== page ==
Besorat Yeshua   Mark 14:10 - 21
Parasha: Our text says the story of the Exodus, which is the story told on Passover in every Jewish home. "Afterward Moses and Aaron went to Pharaoh and said, "Thus says the LORD, the God of Israel, 'Let my people go, so that they may celebrate a festival to me in the wilderness." (Exodus 5:1)
Besorah: This part of the story of Yeshua occurs at Passover time. This same Passover when Yeshua fulfilled the prophecy announced by the original Passover: "On the first day of Unleavened Bread, when the Passover lamb is sacrificed, his disciples said to him, "Where do you want us to go and make the preparations for you to eat the Passover?" (Mark 14:12)

Parasha: In this text G-d Sent Moses and Aaron to speak to Pharaoh to ask him to let his people go to celebrate a feast. "So come, I will send you to Pharaoh to bring my people, the Israelites, out of Egypt." (Exodus 3:10)
"Then the anger of the LORD was kindled against Moses and he said, "What of your brother Aaron, the Levite? I know that he can speak fluently; even now he is coming out to meet you, and when he sees you his heart will be glad. You shall speak to him and put the words in his mouth; and I will be with your mouth and with his mouth, and will teach you what you shall do." (Ex. 4:14, 15)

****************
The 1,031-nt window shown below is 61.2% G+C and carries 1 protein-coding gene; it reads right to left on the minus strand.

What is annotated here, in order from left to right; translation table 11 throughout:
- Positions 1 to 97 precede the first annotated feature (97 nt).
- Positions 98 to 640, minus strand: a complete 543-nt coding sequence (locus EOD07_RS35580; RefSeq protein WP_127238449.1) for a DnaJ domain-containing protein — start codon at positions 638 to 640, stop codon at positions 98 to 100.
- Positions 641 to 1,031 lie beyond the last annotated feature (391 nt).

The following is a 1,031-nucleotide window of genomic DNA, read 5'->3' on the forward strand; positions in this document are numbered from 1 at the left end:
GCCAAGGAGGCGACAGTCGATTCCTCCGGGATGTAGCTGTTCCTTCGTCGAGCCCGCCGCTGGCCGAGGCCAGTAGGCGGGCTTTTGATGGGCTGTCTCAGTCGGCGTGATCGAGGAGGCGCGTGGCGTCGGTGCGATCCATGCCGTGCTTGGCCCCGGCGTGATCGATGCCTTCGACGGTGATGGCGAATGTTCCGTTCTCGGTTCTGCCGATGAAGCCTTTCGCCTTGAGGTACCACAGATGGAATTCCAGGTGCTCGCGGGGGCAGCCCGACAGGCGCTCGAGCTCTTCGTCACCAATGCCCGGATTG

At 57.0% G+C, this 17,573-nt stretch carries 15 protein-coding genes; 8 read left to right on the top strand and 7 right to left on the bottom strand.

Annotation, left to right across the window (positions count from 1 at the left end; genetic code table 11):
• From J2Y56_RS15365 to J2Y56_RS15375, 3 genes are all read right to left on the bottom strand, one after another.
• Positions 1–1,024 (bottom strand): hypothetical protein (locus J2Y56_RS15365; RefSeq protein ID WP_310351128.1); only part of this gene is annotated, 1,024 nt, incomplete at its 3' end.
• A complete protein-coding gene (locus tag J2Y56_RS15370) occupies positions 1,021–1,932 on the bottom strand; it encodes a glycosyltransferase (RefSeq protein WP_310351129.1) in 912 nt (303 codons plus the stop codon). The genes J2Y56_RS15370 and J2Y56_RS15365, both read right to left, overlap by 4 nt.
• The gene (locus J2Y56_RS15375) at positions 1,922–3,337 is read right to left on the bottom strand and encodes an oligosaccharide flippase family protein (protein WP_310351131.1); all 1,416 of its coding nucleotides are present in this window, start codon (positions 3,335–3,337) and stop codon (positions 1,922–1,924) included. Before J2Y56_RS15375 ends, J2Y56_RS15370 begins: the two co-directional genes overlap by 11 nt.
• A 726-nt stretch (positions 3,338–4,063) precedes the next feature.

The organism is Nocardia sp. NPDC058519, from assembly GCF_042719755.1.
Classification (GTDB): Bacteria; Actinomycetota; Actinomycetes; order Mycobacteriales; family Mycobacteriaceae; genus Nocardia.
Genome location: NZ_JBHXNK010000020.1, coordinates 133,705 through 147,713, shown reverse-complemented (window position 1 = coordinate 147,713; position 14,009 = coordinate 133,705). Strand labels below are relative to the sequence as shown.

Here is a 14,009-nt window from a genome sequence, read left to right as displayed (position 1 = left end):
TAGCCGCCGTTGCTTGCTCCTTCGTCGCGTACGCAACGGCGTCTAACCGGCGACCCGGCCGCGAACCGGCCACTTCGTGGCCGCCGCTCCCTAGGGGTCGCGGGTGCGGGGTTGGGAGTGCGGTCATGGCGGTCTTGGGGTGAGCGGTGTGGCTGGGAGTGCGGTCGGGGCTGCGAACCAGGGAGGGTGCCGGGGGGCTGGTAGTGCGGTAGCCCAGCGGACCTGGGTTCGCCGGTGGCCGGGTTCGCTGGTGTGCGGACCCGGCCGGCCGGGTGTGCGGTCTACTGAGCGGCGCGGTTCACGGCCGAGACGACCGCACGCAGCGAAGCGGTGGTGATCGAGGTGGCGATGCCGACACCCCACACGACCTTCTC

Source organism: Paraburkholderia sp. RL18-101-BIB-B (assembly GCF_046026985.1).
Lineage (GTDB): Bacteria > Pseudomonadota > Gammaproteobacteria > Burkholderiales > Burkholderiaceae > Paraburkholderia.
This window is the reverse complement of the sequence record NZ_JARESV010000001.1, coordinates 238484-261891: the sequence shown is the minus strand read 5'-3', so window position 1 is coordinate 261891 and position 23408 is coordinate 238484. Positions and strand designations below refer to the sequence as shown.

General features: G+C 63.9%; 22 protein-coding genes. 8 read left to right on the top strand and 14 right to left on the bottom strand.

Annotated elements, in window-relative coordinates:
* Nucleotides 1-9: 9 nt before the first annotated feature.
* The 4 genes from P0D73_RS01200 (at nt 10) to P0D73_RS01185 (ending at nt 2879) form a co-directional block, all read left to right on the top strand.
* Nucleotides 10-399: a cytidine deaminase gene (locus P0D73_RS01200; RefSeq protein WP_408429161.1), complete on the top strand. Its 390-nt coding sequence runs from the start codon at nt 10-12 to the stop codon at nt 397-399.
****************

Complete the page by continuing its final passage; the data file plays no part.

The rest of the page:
Besorah: This part of the story of Yeshua occurs during Yeshua's ultimate Passover. At this Passover Yeshua fulfilled all prophecies announced by the original Passover in Egypt at the time of Moses: So he sent two of his disciples, saying to them, "Go into the city..." (Mark 14:13).
The parasha and the Besorah can be read in parallel to discover the story of Yeshua in the torah of Moshe Rabenu.
Yeshua said: "You search the scriptures because you think that in them you have eternal life; and it is they that testify on my behalf. (John 5:39)